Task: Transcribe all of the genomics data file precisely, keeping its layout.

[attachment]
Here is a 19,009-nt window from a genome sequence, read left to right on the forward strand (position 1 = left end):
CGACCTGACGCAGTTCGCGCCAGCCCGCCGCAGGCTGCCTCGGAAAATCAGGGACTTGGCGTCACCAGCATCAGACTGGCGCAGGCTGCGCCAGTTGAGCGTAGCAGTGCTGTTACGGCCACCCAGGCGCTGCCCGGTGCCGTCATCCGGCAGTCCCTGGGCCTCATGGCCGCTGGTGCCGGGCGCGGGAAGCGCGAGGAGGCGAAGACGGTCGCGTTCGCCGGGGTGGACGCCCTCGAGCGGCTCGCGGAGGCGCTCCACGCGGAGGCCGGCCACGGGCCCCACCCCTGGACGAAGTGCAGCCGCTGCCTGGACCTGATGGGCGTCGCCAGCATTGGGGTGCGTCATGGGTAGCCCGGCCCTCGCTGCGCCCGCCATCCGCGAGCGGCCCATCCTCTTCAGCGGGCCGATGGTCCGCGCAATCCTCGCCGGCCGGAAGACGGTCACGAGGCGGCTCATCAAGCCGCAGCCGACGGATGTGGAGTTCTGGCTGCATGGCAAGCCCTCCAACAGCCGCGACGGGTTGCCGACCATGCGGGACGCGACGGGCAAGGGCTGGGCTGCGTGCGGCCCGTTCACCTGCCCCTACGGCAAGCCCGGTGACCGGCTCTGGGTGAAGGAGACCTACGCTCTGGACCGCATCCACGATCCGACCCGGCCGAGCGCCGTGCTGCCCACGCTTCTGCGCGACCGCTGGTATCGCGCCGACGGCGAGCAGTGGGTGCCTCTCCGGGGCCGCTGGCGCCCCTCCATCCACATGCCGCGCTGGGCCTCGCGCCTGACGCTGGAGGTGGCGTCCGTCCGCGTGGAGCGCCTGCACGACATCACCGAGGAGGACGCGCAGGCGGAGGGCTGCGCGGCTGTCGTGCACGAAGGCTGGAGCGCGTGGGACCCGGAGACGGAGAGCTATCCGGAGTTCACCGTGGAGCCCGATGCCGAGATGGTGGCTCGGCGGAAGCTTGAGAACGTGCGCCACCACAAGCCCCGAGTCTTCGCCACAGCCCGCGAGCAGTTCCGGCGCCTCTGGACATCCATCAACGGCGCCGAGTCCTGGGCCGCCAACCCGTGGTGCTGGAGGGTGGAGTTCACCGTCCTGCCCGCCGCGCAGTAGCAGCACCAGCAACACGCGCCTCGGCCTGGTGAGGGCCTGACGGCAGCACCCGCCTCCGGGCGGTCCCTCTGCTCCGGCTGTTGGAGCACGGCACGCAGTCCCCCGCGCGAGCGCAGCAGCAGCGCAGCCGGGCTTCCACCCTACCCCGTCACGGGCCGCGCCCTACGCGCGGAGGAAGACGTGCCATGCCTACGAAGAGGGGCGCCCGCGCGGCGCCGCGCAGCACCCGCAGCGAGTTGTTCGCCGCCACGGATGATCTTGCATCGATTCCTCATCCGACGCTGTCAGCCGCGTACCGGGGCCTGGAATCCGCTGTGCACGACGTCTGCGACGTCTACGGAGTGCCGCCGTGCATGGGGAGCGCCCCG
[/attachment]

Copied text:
Here is a 19,009-nt window from a genome sequence, read left to right on the forward strand (position 1 = left end):
CGACCTGACGCAGTTCGCGCCAGCCCGCCGCAGGCTGCCTCGGAAAATCAGGGACTTGGCGTCACCAGCATCAGACTGGCGCAGGCTGCGCCAGTTGAGCGTAGCAGTGCTGTTACGGCCACCCAGGCGCTGCCCGGTGCCGTCATCCGGCAGTCCCTGGGCCTCATGGCCGCTGGTGCCGGGCGCGGGAAGCGCGAGGAGGCGAAGACGGTCGCGTTCGCCGGGGTGGACGCCCTCGAGCGGCTCGCGGAGGCGCTCCACGCGGAGGCCGGCCACGGGCCCCACCCCTGGACGAAGTGCAGCCGCTGCCTGGACCTGATGGGCGTCGCCAGCATTGGGGTGCGTCATGGGTAGCCCGGCCCTCGCTGCGCCCGCCATCCGCGAGCGGCCCATCCTCTTCAGCGGGCCGATGGTCCGCGCAATCCTCGCCGGCCGGAAGACGGTCACGAGGCGGCTCATCAAGCCGCAGCCGACGGATGTGGAGTTCTGGCTGCATGGCAAGCCCTCCAACAGCCGCGACGGGTTGCCGACCATGCGGGACGCGACGGGCAAGGGCTGGGCTGCGTGCGGCCCGTTCACCTGCCCCTACGGCAAGCCCGGTGACCGGCTCTGGGTGAAGGAGACCTACGCTCTGGACCGCATCCACGATCCGACCCGGCCGAGCGCCGTGCTGCCCACGCTTCTGCGCGACCGCTGGTATCGCGCCGACGGCGAGCAGTGGGTGCCTCTCCGGGGCCGCTGGCGCCCCTCCATCCACATGCCGCGCTGGGCCTCGCGCCTGACGCTGGAGGTGGCGTCCGTCCGCGTGGAGCGCCTGCACGACATCACCGAGGAGGACGCGCAGGCGGAGGGCTGCGCGGCTGTCGTGCACGAAGGCTGGAGCGCGTGGGACCCGGAGACGGAGAGCTATCCGGAGTTCACCGTGGAGCCCGATGCCGAGATGGTGGCTCGGCGGAAGCTTGAGAACGTGCGCCACCACAAGCCCCGAGTCTTCGCCACAGCCCGCGAGCAGTTCCGGCGCCTCTGGACATCCATCAACGGCGCCGAGTCCTGGGCCGCCAACCCGTGGTGCTGGAGGGTGGAGTTCACCGTCCTGCCCGCCGCGCAGTAGCAGCACCAGCAACACGCGCCTCGGCCTGGTGAGGGCCTGACGGCAGCACCCGCCTCCGGGCGGTCCCTCTGCTCCGGCTGTTGGAGCACGGCACGCAGTCCCCCGCGCGAGCGCAGCAGCAGCGCAGCCGGGCTTCCACCCTACCCCGTCACGGGCCGCGCCCTACGCGCGGAGGAAGACGTGCCATGCCTACGAAGAGGGGCGCCCGCGCGGCGCCGCGCAGCACCCGCAGCGAGTTGTTCGCCGCCACGGATGATCTTGCATCGATTCCTCATCCGACGCTGTCAGCCGCGTACCGGGGCCTGGAATCCGCTGTGCACGACGTCTGCGACGTCTACGGAGTGCCGCCGTGCATGGGGAGCGCCCCG